Back to School with GIS

Coinciding with school starting up again, let’s showcase just some of the many worldwide examples of GIS education proliferation.

Directions Magazine (an all things location blog) discusses a high school GIS course in Jacksonville, Illinois that provides a chance to fast-track juniors and seniors and dive into a real world application. This one semester class can pay off immensely and inspire the future technology workforce. More school districts should follow suit.

Meanwhile, beginning this month, governments in the Philippines are conducting workshops on GIS and Forest Management. This is indicative of the GIS field’s utility in a broad range of careers.

Cross-disciplinary GIS education of specific tools and techniques “can become crucial components of fields like urban planning, surveying, forestry, anthropology, finance, epidemiology, law, engineering – there’s hardly an application to which geospatial analysis would not be an asset,” Spatial Networks emphasized in GIS in Education: The Good, the Bad, and What’s Missing.

Of course, ESRI highlights several case studies of implementing GIS at all education levels.

 

Seek GIS Education Opportunities Early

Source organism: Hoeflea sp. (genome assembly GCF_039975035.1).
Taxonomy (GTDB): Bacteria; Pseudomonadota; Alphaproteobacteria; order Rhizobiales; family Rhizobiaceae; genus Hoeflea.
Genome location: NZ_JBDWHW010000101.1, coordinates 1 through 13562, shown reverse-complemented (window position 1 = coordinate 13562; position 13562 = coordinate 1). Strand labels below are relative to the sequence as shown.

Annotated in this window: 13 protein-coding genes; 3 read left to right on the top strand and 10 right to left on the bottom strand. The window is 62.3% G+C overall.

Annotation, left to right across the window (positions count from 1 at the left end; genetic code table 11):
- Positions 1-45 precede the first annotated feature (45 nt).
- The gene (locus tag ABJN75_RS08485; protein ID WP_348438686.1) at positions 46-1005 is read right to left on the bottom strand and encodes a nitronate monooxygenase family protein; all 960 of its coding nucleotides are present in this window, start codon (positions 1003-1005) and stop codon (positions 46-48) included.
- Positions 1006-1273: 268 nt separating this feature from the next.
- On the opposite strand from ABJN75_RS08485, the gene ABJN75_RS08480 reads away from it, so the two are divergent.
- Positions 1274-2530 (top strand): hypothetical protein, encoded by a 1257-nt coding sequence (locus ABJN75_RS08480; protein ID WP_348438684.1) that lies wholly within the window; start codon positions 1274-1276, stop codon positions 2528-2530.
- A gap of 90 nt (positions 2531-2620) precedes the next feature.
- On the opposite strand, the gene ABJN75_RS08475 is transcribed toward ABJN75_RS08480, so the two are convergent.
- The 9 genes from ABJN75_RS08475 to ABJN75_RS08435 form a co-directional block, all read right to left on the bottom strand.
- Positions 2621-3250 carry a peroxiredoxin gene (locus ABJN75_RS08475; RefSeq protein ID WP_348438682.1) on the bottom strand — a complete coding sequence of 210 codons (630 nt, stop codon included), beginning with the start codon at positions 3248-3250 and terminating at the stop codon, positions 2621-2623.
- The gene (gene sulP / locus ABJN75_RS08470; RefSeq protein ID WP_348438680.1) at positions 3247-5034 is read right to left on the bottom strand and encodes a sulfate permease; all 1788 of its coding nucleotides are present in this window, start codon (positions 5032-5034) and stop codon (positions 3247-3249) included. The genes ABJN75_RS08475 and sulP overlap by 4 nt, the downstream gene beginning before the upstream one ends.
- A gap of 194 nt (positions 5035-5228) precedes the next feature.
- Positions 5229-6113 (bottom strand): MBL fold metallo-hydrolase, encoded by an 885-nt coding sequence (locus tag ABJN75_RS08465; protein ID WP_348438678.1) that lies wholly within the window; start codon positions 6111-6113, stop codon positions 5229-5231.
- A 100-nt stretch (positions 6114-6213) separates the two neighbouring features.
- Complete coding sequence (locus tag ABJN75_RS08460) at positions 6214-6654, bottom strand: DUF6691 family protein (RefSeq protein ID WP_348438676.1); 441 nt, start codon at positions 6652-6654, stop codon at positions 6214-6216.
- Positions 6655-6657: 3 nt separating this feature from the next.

With the rising costs of higher education (outpacing inflationary rates of housing, insurance, oil/gas and nearly every other commercial good), we think it’s a good idea to push science in youth education systems. After all, technology phenoms can find a job without six-figure debt from a college degree, so why not provide more platforms to achieve greatness in middle and high school? Given the rapidly changing technological advancements as workforce demands evolve, competency in computer science and a geospatial skill set will become more valuable assets than formal education to an employer. They already are, in some cases.

Talk to your kids and become aware of GIS education opportunities, because it’s never too early to learn how to properly organize a geodatabase.

2 thoughts on “Back to School with GIS

  1. I agree with this wholeheartedly as a GIS professional. I wish that I had been exposed to GIS in high school so that I could have found my passion earlier in life. Fortunately it worked out, but it would have been great to have had GIS knowledge before leaving for college.

  2. The entry is a great intro and summary of the field for anyone searching for an upcoming, practical yet professional discipline. In just two paragraphs, the writer makes a case for how GIS can be used to help in many ways, as well as why from a personal (i.e., rewards and salary) standpoint it’s very worth considering. I look forward to reading more posts with more industry specific thoughts, with thoughts that, as a non GIS-user, I’d be able to understand!

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